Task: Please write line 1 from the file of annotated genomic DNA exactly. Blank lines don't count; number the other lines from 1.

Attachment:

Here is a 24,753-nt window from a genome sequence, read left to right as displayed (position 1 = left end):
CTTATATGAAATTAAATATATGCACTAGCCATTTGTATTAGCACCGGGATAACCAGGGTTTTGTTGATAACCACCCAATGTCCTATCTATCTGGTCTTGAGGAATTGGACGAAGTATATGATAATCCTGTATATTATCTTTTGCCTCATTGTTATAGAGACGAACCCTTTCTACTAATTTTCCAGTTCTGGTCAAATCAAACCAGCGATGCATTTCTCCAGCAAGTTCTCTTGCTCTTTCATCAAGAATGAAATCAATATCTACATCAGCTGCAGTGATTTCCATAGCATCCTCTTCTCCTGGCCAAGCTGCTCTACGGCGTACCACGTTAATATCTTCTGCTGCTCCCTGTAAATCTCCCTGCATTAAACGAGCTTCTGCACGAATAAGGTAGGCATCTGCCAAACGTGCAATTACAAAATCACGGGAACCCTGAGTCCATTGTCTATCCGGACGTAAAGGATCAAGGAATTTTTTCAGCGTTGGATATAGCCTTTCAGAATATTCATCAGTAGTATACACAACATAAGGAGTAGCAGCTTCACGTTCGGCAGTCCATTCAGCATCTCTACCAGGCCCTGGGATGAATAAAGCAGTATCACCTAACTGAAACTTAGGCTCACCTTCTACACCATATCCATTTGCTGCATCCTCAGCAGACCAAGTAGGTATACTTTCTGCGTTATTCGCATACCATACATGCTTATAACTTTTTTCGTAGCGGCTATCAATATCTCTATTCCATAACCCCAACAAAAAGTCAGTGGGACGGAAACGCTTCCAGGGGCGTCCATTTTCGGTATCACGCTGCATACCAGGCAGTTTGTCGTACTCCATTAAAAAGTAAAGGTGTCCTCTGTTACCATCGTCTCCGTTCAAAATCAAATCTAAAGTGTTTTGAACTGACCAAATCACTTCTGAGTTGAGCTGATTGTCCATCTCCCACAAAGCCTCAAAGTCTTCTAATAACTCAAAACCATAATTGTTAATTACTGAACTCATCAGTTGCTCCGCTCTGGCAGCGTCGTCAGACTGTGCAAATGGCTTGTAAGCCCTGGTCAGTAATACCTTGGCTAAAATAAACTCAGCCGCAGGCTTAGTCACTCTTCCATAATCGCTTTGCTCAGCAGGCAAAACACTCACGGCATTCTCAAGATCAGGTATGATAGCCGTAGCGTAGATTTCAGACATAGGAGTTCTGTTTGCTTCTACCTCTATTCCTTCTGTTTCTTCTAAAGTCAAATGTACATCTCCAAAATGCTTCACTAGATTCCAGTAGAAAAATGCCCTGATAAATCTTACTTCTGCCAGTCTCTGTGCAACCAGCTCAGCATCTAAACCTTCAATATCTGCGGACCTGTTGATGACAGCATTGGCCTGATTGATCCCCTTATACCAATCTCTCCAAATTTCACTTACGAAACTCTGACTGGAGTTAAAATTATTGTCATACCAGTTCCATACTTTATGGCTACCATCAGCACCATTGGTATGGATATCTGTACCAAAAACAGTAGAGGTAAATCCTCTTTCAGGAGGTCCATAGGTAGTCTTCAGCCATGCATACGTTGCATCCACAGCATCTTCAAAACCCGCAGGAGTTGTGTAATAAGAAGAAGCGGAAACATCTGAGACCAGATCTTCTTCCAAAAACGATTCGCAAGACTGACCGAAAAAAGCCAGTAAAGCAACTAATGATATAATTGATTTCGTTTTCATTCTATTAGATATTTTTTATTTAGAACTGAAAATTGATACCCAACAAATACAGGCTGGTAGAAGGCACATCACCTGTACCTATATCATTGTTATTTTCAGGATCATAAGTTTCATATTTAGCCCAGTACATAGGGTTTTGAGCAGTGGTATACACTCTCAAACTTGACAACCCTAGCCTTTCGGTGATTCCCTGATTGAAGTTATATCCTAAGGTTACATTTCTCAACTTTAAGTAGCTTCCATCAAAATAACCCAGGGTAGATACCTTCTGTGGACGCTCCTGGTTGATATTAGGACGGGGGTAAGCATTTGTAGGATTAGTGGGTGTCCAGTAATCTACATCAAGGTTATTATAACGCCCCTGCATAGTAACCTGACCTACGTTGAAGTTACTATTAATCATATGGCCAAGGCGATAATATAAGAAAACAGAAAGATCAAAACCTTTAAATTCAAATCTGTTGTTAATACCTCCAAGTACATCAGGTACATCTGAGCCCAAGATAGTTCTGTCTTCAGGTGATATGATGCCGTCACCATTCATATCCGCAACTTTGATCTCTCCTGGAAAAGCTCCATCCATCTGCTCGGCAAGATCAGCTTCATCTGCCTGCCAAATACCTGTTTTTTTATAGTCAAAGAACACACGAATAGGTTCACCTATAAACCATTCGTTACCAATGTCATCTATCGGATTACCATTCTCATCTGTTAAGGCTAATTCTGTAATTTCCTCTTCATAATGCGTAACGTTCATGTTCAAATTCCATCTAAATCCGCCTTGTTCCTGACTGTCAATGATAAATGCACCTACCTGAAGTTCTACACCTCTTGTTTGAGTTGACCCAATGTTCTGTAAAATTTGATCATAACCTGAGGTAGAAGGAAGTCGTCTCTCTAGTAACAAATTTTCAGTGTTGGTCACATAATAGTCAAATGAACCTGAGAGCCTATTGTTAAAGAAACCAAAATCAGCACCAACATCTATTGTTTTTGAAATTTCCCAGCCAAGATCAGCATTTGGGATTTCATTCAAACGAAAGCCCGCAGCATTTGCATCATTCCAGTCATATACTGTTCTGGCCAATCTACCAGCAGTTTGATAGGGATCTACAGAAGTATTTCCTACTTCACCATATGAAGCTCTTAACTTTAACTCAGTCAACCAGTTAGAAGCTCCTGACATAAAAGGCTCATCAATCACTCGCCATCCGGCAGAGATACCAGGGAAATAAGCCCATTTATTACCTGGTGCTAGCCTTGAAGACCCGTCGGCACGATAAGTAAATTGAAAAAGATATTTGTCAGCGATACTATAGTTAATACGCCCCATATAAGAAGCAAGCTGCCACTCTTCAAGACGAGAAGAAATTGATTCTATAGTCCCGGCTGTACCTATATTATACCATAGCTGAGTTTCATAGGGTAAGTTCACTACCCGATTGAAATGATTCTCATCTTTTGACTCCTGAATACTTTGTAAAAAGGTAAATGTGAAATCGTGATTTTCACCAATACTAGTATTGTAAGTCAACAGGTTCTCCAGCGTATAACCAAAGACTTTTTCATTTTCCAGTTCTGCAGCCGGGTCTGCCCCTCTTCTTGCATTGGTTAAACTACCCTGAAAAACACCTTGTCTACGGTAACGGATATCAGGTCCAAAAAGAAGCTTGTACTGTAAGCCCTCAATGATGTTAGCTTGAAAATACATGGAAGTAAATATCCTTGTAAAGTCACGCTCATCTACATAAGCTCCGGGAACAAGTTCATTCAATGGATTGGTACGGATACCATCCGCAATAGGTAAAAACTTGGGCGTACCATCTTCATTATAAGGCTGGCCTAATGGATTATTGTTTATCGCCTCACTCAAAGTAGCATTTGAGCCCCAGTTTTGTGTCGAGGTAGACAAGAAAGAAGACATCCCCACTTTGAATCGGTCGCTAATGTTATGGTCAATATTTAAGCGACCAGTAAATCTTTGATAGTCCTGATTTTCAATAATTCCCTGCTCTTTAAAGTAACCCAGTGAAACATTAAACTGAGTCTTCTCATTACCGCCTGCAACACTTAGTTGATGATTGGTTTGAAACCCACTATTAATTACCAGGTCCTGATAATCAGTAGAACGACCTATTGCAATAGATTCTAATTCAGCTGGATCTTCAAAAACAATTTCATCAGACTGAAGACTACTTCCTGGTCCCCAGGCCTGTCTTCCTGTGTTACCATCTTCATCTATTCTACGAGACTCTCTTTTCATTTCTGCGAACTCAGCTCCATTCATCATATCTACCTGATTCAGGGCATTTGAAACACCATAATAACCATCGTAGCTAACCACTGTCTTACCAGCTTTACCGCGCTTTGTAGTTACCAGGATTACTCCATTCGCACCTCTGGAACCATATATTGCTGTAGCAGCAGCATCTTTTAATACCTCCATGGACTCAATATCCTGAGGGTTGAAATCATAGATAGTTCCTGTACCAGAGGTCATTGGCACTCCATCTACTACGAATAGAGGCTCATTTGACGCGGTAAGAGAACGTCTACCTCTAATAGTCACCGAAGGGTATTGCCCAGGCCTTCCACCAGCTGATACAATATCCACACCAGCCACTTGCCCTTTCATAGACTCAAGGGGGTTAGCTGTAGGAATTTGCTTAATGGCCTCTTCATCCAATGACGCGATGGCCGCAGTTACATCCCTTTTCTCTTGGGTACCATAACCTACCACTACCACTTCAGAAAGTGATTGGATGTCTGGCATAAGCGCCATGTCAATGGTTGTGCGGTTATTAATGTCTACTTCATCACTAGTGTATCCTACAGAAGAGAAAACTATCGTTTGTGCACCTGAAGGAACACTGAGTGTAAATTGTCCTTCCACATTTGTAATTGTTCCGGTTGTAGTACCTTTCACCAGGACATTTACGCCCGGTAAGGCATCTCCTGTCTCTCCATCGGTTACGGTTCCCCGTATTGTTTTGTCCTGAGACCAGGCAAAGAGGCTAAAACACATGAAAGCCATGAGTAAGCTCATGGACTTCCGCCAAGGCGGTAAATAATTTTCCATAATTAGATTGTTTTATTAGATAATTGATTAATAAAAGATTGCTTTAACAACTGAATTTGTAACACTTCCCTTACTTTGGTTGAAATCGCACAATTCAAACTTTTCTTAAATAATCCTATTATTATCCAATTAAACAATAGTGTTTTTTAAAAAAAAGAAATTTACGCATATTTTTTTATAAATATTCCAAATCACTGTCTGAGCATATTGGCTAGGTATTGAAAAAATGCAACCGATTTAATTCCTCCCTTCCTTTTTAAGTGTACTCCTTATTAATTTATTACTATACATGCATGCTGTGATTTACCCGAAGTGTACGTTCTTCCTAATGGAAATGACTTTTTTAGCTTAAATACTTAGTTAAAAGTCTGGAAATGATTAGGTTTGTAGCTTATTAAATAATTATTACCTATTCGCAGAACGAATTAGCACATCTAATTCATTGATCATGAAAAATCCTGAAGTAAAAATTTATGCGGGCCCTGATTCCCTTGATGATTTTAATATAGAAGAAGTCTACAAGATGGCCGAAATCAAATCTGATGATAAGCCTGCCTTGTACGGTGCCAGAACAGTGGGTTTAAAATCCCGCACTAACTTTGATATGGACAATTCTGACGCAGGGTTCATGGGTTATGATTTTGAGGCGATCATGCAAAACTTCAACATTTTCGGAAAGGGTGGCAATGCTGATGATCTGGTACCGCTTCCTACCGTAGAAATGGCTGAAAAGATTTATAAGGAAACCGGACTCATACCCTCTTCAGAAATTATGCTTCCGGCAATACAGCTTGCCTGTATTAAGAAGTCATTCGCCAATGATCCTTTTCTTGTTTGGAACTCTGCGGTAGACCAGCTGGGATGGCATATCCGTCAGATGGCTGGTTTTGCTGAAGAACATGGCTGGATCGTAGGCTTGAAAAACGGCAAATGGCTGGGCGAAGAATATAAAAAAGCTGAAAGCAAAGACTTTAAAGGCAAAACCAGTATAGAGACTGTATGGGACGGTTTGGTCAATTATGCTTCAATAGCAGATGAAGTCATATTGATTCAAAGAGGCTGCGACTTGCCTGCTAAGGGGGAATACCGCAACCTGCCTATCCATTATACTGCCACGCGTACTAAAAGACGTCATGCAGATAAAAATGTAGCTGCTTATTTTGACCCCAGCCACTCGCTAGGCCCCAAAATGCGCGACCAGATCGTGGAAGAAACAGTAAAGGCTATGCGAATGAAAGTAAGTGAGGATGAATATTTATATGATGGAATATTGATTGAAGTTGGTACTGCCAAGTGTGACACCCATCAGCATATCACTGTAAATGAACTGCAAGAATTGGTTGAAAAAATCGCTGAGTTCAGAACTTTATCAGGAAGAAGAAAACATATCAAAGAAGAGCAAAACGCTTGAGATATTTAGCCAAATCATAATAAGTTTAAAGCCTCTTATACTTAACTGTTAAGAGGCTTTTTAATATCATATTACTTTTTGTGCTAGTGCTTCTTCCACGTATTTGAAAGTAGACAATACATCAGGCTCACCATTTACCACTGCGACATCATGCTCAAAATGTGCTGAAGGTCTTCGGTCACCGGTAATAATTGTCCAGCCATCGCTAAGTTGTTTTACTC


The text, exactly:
Here is a 24,753-nt window from a genome sequence, read left to right as displayed (position 1 = left end):